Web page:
American Woman ★★★★½

Some films grab you because of the cool setpieces and visual effects and others just seem to hit on an emotional level, right in your fucking gut. After yet another round of abject misery being heaped on poor old Sienna Miller in this Jake Scott drama from last year, I suddenly found said gut beginning to tighten up, to twist around as Miller makes a heartbreaking discovery in her dustbin. That's when I knew that this film about this poor woman, who had nothing and lost everything had really gotten under my skin.

Starting off as any number of white trash Americana flicks do, we see Miller in the middle of disasterous life choices (her taste and need for inappropriate men, her reliance on her sister - Christina Hendricks - who lives across the road and seeing her teenage daughter make the same mistakes she did in having a baby far too young). She's convincing in every way, right up until the unthinkable happens and her daughter goes missing.

But from here, you realize the title of the film and the narrative takes a different turn - no intense focus on the investigation or the search for her daughter, just a few short scenes and the film jumps five years into the future, showing us how Miller is or rather isn't coping with her loss. The film does this on a number of occasions - jumps ahead showing how Miller has grown in some ways, been completely left behind in others. But it keeps Miller onscreen virtually the entire runtime, thoroughly investing us in her as we slowly see her change across the years and across her ever changing situations, so much so that you really start to care for her.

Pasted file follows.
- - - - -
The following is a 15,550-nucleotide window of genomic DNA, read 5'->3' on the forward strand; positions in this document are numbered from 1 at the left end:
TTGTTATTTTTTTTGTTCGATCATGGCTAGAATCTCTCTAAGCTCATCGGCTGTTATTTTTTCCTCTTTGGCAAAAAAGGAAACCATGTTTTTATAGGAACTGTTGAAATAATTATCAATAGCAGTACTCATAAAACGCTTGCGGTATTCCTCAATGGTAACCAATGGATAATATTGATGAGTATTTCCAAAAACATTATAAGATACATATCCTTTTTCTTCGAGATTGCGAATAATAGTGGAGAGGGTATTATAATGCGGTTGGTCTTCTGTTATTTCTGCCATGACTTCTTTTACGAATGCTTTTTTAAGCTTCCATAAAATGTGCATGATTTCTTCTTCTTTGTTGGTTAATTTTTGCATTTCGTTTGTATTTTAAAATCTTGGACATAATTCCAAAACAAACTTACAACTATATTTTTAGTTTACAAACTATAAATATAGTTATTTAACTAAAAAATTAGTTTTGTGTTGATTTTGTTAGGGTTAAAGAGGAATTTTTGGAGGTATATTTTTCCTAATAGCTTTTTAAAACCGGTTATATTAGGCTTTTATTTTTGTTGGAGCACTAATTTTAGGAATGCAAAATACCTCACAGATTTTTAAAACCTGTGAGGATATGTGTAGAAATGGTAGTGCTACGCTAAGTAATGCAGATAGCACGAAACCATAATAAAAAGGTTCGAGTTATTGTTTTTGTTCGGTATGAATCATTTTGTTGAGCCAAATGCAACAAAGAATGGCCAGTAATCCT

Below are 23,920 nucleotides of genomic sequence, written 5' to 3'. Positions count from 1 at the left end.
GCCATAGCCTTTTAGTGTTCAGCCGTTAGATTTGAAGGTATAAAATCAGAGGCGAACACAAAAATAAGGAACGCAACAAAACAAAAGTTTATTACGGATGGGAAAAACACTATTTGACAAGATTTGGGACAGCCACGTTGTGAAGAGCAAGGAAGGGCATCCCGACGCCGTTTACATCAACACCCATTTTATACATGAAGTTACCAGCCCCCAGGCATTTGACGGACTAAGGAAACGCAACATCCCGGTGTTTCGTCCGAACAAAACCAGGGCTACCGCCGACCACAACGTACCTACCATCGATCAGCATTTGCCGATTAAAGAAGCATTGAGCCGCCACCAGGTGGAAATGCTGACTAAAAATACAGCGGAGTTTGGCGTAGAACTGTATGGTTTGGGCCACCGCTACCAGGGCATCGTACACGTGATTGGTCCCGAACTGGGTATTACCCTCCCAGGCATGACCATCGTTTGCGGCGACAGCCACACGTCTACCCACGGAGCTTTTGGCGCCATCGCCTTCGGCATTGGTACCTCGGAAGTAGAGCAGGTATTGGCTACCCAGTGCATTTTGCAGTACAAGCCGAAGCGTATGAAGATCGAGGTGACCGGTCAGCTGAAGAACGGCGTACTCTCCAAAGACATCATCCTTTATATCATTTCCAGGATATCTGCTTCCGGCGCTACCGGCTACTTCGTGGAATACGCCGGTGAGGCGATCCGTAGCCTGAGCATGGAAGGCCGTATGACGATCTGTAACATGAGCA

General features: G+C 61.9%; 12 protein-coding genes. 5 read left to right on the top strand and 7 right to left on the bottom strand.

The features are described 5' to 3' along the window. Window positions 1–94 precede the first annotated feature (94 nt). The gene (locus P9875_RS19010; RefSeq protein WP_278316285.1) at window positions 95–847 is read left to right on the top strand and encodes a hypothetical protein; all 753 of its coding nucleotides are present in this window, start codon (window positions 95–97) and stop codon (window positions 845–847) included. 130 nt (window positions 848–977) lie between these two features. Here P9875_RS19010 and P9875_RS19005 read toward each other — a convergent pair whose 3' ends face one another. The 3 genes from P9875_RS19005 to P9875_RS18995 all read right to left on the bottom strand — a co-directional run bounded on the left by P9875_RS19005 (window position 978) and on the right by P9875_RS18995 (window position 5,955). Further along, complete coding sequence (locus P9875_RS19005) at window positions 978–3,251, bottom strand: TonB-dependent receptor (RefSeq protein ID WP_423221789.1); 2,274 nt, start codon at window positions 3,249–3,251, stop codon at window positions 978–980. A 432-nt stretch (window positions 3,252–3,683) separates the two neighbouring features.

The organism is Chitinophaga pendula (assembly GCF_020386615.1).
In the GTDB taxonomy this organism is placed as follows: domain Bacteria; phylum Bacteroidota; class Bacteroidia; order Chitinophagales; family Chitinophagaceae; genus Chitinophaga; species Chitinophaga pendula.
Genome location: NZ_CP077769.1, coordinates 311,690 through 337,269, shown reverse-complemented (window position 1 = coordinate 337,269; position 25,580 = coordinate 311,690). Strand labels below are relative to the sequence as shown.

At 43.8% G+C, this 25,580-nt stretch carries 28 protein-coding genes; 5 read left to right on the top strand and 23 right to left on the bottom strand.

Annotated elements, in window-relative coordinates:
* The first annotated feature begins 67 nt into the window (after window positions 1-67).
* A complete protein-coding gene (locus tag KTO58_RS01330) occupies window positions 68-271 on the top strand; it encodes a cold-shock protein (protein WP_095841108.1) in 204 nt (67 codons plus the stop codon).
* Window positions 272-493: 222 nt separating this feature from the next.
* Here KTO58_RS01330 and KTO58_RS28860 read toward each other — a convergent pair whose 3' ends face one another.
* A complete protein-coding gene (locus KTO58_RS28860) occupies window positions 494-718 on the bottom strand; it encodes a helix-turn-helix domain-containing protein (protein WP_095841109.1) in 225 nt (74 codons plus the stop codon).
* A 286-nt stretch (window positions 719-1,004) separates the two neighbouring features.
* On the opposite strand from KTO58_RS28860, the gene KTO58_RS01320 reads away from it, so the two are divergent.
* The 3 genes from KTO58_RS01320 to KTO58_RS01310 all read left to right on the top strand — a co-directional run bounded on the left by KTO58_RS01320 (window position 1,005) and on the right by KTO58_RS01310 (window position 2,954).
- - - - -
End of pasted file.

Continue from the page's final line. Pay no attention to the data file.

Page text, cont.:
A wedding offers a rare glimpse of happiness in her life and yet even when that is cruelly snatched away, the film has shown us enough to know that the reason behind this loss is now different - its on her terms, her life having moved on and evolved in any number of ways to show that she has come to terms with her own life and her own place in it.

As the film enters its final act, the investigation into her daughter comes back into view and even as the film closes out, with less of an emphasis on this element as you might have guessed, its because the writer, director and Miller herself has done such a fantastic job in letting you glimpse into this very real feeling life over a number of years. You understand her and her choices and the film offers up no judgment, no over the top dramatic narrative beats to force Miller to show unwarranted or false feeling emotions.

Its a really rather brilliant little film, and Miller is stunningly good. On the surface, its a drama that heaps misery after misery on its main character. And yet somehow it feels uplifting, the snatches of happiness all the more earned and all the more real as a result.

Simply wonderful.

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